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"The Hessian" by Howard Fast

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This one seems always to be on the summer reading list in high school. That could be because of its relatively shallow consideration of moral issues surrounding combatants in a war, and what they mean for people's lives.

During the American Revolution a young, addle-brained colonial boy brays obnoxiously at a Hessian detachment, which somewhat petutlantly arrests him, and eventually hangs him. Seemingly in return, a young Hessian soldier is taken prisoner after being hidden by a local family (I forget his transgression - sorry), given a cursory military trial, and hanged. Neither hanging is justified, except to the respective sides.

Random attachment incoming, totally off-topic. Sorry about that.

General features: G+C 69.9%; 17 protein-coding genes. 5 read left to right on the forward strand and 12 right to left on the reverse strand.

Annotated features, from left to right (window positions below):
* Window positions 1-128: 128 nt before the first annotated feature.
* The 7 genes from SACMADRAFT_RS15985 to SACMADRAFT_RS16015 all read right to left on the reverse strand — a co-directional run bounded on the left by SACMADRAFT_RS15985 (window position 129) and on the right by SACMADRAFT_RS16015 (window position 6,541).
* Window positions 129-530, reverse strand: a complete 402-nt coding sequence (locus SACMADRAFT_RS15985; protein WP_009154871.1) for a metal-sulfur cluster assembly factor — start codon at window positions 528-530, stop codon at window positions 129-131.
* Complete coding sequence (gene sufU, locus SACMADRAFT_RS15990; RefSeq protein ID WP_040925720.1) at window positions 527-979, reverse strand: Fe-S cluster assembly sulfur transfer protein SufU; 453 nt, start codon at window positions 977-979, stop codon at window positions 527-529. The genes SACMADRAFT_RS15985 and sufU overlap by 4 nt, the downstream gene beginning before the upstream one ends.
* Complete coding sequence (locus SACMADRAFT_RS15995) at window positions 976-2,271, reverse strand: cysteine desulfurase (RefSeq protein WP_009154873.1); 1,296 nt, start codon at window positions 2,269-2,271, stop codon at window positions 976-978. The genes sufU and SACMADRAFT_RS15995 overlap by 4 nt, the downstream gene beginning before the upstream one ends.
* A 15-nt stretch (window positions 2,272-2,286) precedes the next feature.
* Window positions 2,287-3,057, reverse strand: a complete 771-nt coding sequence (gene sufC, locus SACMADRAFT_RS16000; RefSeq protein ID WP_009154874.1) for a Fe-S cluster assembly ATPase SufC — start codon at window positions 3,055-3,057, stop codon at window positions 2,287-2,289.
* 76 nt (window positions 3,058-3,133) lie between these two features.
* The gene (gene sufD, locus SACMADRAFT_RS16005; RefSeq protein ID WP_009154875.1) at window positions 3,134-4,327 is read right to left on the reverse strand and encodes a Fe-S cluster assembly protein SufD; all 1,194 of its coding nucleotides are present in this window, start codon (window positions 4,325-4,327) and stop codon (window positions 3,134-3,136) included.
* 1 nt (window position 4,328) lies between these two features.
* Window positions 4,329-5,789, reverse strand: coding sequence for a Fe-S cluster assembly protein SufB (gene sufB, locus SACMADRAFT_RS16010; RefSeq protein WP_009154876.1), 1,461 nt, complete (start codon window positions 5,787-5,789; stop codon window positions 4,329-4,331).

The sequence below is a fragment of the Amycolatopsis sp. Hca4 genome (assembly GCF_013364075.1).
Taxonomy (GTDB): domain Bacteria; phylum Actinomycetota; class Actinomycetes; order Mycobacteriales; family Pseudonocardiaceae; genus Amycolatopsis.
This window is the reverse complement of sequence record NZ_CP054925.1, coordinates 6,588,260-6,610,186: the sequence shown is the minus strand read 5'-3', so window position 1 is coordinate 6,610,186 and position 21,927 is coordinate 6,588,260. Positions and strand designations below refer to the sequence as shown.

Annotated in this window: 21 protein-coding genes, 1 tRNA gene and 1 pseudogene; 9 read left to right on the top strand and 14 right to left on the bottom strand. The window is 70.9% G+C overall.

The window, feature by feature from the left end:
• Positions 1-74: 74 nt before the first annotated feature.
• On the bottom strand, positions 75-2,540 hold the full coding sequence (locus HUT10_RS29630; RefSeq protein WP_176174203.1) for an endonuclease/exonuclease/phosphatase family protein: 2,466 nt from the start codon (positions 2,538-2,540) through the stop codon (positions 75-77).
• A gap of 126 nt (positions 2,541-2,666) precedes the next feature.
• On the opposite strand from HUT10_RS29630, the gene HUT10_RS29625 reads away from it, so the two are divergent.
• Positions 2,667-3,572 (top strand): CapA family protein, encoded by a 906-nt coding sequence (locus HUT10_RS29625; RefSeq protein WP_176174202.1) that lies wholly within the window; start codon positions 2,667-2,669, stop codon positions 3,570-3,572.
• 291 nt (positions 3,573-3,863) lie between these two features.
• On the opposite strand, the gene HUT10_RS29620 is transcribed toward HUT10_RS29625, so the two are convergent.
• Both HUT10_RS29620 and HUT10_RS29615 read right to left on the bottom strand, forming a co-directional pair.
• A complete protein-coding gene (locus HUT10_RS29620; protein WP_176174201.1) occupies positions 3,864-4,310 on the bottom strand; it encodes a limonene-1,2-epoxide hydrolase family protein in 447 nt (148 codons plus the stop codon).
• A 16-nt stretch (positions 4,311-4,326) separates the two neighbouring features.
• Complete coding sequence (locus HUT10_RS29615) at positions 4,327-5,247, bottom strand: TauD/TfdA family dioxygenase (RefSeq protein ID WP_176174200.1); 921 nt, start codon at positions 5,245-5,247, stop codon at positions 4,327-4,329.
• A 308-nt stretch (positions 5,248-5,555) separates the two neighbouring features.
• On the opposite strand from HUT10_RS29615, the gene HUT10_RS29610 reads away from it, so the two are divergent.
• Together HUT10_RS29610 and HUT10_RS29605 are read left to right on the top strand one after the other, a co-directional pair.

The story poses a full slate of moral and legal conundrums: what level of proof is needed to prove espionage during wartime?; when is a wartime combatant guilty of murder?; are life-or-death matters, when decided by human beings under pressure of war, conducive to justice?

This is a spare story; there is not a lot of background information on our main characters. I was left wishing for more.
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Abdelghafour

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